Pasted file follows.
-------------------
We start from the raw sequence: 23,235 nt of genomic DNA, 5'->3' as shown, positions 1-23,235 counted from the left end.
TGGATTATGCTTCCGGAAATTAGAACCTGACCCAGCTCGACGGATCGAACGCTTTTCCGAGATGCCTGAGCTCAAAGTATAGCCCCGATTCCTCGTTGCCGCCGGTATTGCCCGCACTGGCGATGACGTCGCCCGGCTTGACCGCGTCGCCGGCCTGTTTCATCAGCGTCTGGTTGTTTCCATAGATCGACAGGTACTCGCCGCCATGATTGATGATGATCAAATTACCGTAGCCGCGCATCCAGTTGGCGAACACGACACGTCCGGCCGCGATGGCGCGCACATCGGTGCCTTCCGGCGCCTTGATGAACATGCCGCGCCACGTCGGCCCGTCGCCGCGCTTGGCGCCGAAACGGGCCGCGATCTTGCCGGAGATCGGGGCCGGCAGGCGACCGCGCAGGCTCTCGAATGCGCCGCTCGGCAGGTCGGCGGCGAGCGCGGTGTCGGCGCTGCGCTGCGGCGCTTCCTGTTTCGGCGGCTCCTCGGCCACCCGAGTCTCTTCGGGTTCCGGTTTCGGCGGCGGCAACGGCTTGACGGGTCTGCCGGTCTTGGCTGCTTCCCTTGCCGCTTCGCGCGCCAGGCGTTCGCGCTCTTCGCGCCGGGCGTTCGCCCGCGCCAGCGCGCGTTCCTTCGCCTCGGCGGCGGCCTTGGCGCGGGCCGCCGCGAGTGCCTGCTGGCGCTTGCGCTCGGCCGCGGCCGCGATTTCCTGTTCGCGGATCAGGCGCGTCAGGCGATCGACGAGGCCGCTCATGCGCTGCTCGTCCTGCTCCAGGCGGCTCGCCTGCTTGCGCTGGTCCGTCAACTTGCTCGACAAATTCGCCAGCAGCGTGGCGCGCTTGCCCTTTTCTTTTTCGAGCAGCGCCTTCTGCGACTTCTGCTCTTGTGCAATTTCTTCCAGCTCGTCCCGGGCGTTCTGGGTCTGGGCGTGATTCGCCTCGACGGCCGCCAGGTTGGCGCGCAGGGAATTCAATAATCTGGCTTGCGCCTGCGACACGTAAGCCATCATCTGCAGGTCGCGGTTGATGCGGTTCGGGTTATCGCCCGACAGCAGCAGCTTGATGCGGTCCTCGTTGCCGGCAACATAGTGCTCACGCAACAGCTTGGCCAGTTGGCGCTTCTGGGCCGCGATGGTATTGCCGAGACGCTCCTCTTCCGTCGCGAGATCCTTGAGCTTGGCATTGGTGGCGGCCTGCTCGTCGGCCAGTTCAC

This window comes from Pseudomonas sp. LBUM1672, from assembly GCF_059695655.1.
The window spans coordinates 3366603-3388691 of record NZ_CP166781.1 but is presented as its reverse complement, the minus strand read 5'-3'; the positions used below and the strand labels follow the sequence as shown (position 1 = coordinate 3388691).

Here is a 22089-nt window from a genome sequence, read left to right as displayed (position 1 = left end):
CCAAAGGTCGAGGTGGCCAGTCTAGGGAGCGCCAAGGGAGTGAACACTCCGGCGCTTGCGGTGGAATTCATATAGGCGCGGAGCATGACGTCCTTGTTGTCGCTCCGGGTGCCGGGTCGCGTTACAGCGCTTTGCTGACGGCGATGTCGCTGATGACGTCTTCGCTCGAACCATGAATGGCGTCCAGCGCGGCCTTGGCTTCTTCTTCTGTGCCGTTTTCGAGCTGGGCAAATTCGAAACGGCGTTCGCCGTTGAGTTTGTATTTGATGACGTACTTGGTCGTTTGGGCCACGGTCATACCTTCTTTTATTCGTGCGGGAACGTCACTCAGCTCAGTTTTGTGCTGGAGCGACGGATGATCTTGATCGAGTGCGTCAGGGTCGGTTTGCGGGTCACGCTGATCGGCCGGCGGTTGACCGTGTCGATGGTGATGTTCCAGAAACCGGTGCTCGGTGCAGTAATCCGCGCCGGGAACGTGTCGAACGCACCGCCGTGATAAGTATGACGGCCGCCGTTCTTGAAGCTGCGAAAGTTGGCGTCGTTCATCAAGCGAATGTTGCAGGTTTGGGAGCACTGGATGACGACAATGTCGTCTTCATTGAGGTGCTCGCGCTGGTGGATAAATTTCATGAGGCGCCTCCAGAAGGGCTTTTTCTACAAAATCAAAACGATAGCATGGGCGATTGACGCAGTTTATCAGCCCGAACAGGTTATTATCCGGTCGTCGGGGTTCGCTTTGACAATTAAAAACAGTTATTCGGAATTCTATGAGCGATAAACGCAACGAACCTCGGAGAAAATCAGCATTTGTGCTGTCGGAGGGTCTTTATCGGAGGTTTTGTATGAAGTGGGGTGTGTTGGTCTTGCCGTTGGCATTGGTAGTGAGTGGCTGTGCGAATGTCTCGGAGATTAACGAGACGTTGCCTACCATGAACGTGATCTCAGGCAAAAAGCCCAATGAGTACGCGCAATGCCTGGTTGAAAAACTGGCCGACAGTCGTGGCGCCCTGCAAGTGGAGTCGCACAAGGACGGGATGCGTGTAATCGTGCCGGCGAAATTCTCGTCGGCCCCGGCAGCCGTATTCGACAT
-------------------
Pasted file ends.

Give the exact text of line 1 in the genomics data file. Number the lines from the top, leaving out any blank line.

We start from the raw sequence: 23,235 nt of genomic DNA, 5'->3' as shown, positions 1-23,235 counted from the left end.